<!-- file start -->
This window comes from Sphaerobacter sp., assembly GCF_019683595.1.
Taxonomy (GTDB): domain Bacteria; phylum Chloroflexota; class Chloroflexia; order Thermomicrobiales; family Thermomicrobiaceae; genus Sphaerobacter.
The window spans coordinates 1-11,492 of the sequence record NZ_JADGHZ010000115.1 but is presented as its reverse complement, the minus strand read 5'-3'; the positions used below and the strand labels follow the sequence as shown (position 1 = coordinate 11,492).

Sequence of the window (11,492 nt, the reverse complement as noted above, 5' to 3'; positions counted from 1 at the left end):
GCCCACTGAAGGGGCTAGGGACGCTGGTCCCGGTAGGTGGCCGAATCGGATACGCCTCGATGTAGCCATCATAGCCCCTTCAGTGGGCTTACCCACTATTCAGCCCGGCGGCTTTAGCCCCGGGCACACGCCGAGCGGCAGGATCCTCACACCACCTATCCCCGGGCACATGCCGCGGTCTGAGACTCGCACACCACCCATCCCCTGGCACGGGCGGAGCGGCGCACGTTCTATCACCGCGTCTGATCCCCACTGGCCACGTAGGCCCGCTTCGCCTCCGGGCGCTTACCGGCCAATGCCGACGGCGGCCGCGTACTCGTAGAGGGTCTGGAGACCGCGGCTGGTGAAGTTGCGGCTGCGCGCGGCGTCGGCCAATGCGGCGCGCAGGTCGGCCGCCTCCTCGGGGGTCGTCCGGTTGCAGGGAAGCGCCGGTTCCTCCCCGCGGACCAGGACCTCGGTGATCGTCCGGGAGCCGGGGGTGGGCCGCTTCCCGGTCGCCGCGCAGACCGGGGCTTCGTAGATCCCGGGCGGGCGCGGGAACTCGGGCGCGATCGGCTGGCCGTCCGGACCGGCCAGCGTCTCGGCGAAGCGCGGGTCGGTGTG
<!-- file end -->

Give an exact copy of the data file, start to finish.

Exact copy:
This window comes from Sphaerobacter sp., assembly GCF_019683595.1.
Taxonomy (GTDB): domain Bacteria; phylum Chloroflexota; class Chloroflexia; order Thermomicrobiales; family Thermomicrobiaceae; genus Sphaerobacter.
The window spans coordinates 1-11,492 of the sequence record NZ_JADGHZ010000115.1 but is presented as its reverse complement, the minus strand read 5'-3'; the positions used below and the strand labels follow the sequence as shown (position 1 = coordinate 11,492).

Sequence of the window (11,492 nt, the reverse complement as noted above, 5' to 3'; positions counted from 1 at the left end):
GCCCACTGAAGGGGCTAGGGACGCTGGTCCCGGTAGGTGGCCGAATCGGATACGCCTCGATGTAGCCATCATAGCCCCTTCAGTGGGCTTACCCACTATTCAGCCCGGCGGCTTTAGCCCCGGGCACACGCCGAGCGGCAGGATCCTCACACCACCTATCCCCGGGCACATGCCGCGGTCTGAGACTCGCACACCACCCATCCCCTGGCACGGGCGGAGCGGCGCACGTTCTATCACCGCGTCTGATCCCCACTGGCCACGTAGGCCCGCTTCGCCTCCGGGCGCTTACCGGCCAATGCCGACGGCGGCCGCGTACTCGTAGAGGGTCTGGAGACCGCGGCTGGTGAAGTTGCGGCTGCGCGCGGCGTCGGCCAATGCGGCGCGCAGGTCGGCCGCCTCCTCGGGGGTCGTCCGGTTGCAGGGAAGCGCCGGTTCCTCCCCGCGGACCAGGACCTCGGTGATCGTCCGGGAGCCGGGGGTGGGCCGCTTCCCGGTCGCCGCGCAGACCGGGGCTTCGTAGATCCCGGGCGGGCGCGGGAACTCGGGCGCGATCGGCTGGCCGTCCGGACCGGCCAGCGTCTCGGCGAAGCGCGGGTCGGTGTG